October has arrived. Colors creep imperceptibly and interminably, stealing southward over the hills as buoyant leaves flutter, windborne, into gutters and onto the ground to crunch delectably underfoot. Crisp nights nip late library-leavers as they return home from their vigil. It is the season of apple-picking and cider-making, of hay-baling and leaf-peeping, of pumpkin-purchasing and pie-making. In our own little corner of New England, it is the month of Mountain Day.
Before Melville or Thoreau ever praised Mount Greylock’s majesty, Williams students left school behind for a day every fall to traipse trails along its variegated shoulders. Writing in his journal in 1827, President Edward Dorr Griffin expressed the need he saw for “a day to go upon the mountain” to exercise “muscles obsolete from study,” a holiday that was eventually institutionalized as a spontaneous event every October. First Mount Greylock and then Bald Mountain (as Stony Ledge was once known) were selected as destinations. Tracks were cleared up the slopes to accommodate heavier traffic (as well as the occasional president’s horse), and in 1830, students of the College installed the first watchtower on Mount Greylock’s peak for sightseeing and scientific observation. The tradition lapsed for much of the 20th century until 1982, when the enterprising new director of the outing club and his student leaders successfully lobbied the administration to revive the holiday – although it took another couple decades to fully restore the legacy of canceled classes on an unscheduled Friday during October. Today we are proud to celebrate the beauty of the Berkshires even as our venerable predecessors did during the College’s distant youth.
Not that this will be your forefather’s Mountain Day. In the old days, students ascending the mountain were greeted there by a view and a certain self-satisfaction for the achievement. Hikers this year will be met by the same sight and sentiment, yes, but will also be treated to good music and a copious supply of donuts, apples and cider, as well as the camaraderie of a thousand or so of their fellows.
Most of us will climb Stony Ledge by one of four two- to three-mile trails, leaving campus after the picnic on Chapin Lawn. A brave few will leave campus at 9 a.m. for a 10-mile hike over Mt. Greylock by way of the Appalachian Trail to Stony Ledge. Another group will leave an hour later on a six-mile hike, also summiting the high peak before descending to the event. All are welcome on both hikes (although we recommend previous experience with longer day-hikes); the groups will meet at their respective times in front of Paresky with lunch and a water bottle in hand.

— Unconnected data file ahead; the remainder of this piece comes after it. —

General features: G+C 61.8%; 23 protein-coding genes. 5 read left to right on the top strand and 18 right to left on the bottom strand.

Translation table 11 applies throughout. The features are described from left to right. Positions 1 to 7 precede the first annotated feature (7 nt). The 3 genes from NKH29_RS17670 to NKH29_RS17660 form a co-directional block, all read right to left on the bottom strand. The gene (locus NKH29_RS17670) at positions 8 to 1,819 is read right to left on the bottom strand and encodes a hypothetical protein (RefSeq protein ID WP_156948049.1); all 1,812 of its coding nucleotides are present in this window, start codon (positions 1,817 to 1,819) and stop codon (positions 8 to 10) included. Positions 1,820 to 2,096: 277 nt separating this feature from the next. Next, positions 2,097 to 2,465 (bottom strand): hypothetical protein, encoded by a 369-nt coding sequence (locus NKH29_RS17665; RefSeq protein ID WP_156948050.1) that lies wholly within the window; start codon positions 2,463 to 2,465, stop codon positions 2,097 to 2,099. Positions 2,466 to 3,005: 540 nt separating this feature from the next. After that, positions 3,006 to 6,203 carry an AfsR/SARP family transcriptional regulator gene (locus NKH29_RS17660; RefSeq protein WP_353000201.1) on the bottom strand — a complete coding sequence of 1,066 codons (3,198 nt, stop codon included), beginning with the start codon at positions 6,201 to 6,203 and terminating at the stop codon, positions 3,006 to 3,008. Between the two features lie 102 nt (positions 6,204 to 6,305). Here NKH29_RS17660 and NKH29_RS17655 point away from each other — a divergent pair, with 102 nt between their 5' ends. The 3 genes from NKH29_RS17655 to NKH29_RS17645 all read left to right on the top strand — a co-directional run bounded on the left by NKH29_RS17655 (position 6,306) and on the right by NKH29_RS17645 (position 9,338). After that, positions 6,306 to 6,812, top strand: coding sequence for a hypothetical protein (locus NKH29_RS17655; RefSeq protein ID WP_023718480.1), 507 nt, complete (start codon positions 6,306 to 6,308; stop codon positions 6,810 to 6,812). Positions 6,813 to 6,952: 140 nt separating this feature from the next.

Additionally, we understand that not everyone can participate in the afternoon event due to scheduling conflicts. It is for these people that we run an “alternate” Mountain Day on Stone Hill, but that is not to say that we discourage anyone from making it a day of two Mountain Days. Just like atop Stony Ledge, there will be cider, donuts and apples, as well as a cappella performances. Attendees are invited to gather in front of Paresky at 11 a.m. to meet the leaders of the procession to Stone Hill. The event will conclude in time to return to campus for the picnic.
This year’s Mountain Day will occur on Oct. 5, 12 or 19. Some number among you will doubtlessly think to guess the coming of the day, but those of us in WOC discourage this. We believe in the culture of spontaneity that distinguished the antiquarian Mountain Days of the early years of the College. So do your reading and that problem set, rather than hold to the procrastinator’s hope of miraculous rescue (as we all have on some occasion) and risk the vicissitudes of Berkshire weather; it will be so much sweeter then to wake to ringing bells and know the celebrated day has arrived.
Remember: Mountain Day is a College holiday and a time to spend however you may wish. We merely hope that the fun, tradition and natural beauty hold for you the same allure as over us and that you will join us for one of the most memorable events of the year.
Noah Wentzel ’13 is political science major from Seattle, Wash. He lives on Water Street.